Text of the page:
It is more of a consequence of acting in the “right way” and having awareness and faith that is grounded in basic Torah perspectives and values. At the same time, nachas ruach is an inner desirable state that people want to achieve. The experience of nachas ruach is incompatible with anxiety and is a result of coming to terms with one’s life, appreciating and accepting more who you are and what you have, rather than focusing on what you lack.

From this place of equanimity a person is usually able to cope with challenges of daily living better and act more the way one wants to act.

For example, a person will be less likely to scream at his kids and more tolerant of people’s imperfections. When having a sense of nachas ruach, one can approach the world with a deeper feeling of basic security that allows him to have less of a need to be a “control freak” or a rigid perfectionist.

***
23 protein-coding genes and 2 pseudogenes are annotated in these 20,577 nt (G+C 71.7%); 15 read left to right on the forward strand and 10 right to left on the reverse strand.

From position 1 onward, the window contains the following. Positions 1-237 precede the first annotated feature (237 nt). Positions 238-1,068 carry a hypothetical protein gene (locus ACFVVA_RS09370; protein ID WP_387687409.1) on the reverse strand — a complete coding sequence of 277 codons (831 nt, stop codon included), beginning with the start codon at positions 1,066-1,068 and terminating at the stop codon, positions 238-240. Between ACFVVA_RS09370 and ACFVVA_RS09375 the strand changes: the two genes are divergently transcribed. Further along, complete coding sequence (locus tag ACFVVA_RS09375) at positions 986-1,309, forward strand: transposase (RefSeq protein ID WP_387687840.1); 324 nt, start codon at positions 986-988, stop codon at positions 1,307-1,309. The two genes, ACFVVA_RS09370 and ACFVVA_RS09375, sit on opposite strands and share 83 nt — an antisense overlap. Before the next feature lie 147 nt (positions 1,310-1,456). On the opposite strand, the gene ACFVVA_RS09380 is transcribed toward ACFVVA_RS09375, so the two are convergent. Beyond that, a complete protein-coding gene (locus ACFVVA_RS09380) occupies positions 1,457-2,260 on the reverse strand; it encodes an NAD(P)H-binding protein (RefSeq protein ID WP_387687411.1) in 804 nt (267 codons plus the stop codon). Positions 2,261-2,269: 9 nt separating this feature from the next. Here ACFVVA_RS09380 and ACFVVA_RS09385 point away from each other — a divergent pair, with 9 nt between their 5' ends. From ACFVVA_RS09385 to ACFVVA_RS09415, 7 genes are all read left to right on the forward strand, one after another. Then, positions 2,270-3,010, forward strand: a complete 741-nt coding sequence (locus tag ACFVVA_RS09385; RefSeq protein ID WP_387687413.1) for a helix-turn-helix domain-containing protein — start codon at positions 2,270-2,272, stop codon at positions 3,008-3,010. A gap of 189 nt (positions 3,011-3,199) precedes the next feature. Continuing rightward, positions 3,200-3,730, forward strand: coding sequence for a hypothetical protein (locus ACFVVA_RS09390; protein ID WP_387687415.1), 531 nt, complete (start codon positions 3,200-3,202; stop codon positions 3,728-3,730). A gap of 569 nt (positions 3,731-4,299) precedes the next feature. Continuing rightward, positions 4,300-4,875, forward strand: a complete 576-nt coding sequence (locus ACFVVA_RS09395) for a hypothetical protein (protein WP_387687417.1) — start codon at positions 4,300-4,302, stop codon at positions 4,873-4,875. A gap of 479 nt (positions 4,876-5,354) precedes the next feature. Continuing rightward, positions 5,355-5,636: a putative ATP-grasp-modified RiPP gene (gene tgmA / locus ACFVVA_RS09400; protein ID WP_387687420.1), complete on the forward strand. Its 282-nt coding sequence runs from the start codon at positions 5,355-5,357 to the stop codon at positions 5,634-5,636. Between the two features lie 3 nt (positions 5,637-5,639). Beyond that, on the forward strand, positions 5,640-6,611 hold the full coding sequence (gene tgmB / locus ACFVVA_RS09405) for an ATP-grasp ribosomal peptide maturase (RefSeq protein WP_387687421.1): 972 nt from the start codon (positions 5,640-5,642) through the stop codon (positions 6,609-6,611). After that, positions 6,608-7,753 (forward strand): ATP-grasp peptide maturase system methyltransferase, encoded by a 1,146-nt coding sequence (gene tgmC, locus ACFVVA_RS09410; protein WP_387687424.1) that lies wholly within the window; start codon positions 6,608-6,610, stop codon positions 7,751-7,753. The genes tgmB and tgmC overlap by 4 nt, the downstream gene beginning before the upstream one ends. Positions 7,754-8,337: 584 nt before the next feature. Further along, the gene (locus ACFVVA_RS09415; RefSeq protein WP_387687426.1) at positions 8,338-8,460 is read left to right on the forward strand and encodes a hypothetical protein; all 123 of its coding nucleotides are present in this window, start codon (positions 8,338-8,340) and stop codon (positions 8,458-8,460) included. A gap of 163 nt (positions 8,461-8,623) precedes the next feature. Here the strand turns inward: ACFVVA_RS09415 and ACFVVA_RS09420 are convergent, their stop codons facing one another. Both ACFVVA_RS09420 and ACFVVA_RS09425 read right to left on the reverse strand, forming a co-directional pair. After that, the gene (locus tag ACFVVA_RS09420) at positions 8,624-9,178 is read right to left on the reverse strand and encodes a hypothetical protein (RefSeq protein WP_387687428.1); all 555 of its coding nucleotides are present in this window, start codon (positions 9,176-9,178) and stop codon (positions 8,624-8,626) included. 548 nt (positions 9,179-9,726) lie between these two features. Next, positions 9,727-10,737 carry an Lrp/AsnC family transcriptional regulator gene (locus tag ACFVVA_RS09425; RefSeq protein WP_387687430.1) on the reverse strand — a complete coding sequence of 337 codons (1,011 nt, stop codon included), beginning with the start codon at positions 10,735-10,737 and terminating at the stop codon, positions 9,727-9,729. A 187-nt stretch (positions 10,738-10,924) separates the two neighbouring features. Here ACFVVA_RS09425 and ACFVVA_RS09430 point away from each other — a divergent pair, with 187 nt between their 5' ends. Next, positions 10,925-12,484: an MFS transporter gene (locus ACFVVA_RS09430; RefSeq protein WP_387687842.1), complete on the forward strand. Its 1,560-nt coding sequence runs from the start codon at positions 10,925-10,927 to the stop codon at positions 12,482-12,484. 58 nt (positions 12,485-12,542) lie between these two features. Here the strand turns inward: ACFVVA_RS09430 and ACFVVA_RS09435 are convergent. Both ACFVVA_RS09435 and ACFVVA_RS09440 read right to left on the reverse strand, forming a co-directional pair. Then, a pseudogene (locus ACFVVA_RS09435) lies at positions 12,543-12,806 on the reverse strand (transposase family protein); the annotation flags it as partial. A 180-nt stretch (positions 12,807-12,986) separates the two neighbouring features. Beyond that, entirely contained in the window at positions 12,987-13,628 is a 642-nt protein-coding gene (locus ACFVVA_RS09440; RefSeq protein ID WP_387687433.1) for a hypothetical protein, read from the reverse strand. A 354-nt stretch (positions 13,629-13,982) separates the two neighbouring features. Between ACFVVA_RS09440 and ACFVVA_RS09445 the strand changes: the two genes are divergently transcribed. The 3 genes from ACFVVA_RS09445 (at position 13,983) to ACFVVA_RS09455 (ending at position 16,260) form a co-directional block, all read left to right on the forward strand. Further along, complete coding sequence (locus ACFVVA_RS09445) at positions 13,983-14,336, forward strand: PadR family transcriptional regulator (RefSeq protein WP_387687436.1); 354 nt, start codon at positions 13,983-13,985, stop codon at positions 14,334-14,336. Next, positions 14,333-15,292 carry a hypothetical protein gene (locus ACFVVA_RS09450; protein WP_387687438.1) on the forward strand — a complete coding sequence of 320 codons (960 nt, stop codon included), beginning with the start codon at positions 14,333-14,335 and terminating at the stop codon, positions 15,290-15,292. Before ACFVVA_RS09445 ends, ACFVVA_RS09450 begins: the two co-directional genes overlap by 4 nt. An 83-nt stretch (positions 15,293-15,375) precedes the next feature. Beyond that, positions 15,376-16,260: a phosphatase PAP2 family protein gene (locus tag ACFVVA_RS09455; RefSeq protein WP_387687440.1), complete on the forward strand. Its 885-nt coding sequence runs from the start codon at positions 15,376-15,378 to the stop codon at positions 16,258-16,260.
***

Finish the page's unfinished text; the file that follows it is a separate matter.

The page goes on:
For people with a history of addiction as well as other psychosocial issues and symptoms, experiencing the pleasant inner state of nachas ruach, even briefly, can substitute to a certain degree for their previous destructive ways of “getting high,” and it can teach them a more positive and healthy way to change their state of mind and mood.

On a spiritual level, when in a place of nachas ruach, one can experience Hashem’s Presence in this world and is able to have increased emunah (faith) and trust (bitachon) in Hashem’s involvement in his life. In other words, reaching a state of nachas ruach involves greater deveikus, that is, a sense of having a more intimate relationship with Hashem in one’s life and while doing mitzvos. One is also able to cope more effectively and maturely with one’s personal struggles and the “ups and downs” of daily life, sensing that everything that happens is “for the good”.

One of the goals of Jewish meditation and hypnosis is to teach people how to access an inner place of nachas ruach, which is connected to a state of “being” rather than “becoming.” “Being” is related to the feeling that you really are “good enough” in the present moment, irrespective of any particular achievements.